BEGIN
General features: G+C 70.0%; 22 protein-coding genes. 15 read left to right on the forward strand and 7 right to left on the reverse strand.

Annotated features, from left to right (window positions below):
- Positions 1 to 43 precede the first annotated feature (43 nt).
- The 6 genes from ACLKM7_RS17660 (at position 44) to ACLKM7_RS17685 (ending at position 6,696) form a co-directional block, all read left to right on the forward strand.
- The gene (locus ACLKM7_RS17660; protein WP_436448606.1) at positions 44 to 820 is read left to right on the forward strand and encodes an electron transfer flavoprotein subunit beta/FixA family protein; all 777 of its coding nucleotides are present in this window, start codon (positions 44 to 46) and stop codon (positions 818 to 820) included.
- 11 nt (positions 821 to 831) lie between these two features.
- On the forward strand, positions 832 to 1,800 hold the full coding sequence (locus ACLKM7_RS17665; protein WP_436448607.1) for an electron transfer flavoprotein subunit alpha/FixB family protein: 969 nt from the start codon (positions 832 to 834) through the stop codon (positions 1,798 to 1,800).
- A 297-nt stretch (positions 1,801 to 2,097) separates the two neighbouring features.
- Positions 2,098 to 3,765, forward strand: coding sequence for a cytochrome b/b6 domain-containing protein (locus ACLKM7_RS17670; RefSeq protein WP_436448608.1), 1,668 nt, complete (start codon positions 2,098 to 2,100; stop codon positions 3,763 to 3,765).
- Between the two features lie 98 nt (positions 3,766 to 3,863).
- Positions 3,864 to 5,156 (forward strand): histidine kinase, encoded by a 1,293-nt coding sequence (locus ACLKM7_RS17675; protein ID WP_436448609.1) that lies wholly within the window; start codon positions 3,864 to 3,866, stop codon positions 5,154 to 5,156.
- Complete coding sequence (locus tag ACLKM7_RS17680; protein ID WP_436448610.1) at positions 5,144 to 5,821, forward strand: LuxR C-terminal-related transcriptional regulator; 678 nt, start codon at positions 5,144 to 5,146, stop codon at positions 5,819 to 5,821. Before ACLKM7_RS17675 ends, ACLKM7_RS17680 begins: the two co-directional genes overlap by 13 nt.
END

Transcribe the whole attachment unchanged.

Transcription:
General features: G+C 70.0%; 22 protein-coding genes. 15 read left to right on the forward strand and 7 right to left on the reverse strand.

Annotated features, from left to right (window positions below):
- Positions 1 to 43 precede the first annotated feature (43 nt).
- The 6 genes from ACLKM7_RS17660 (at position 44) to ACLKM7_RS17685 (ending at position 6,696) form a co-directional block, all read left to right on the forward strand.
- The gene (locus ACLKM7_RS17660; protein WP_436448606.1) at positions 44 to 820 is read left to right on the forward strand and encodes an electron transfer flavoprotein subunit beta/FixA family protein; all 777 of its coding nucleotides are present in this window, start codon (positions 44 to 46) and stop codon (positions 818 to 820) included.
- 11 nt (positions 821 to 831) lie between these two features.
- On the forward strand, positions 832 to 1,800 hold the full coding sequence (locus ACLKM7_RS17665; protein WP_436448607.1) for an electron transfer flavoprotein subunit alpha/FixB family protein: 969 nt from the start codon (positions 832 to 834) through the stop codon (positions 1,798 to 1,800).
- A 297-nt stretch (positions 1,801 to 2,097) separates the two neighbouring features.
- Positions 2,098 to 3,765, forward strand: coding sequence for a cytochrome b/b6 domain-containing protein (locus ACLKM7_RS17670; RefSeq protein WP_436448608.1), 1,668 nt, complete (start codon positions 2,098 to 2,100; stop codon positions 3,763 to 3,765).
- Between the two features lie 98 nt (positions 3,766 to 3,863).
- Positions 3,864 to 5,156 (forward strand): histidine kinase, encoded by a 1,293-nt coding sequence (locus ACLKM7_RS17675; protein ID WP_436448609.1) that lies wholly within the window; start codon positions 3,864 to 3,866, stop codon positions 5,154 to 5,156.
- Complete coding sequence (locus tag ACLKM7_RS17680; protein ID WP_436448610.1) at positions 5,144 to 5,821, forward strand: LuxR C-terminal-related transcriptional regulator; 678 nt, start codon at positions 5,144 to 5,146, stop codon at positions 5,819 to 5,821. Before ACLKM7_RS17675 ends, ACLKM7_RS17680 begins: the two co-directional genes overlap by 13 nt.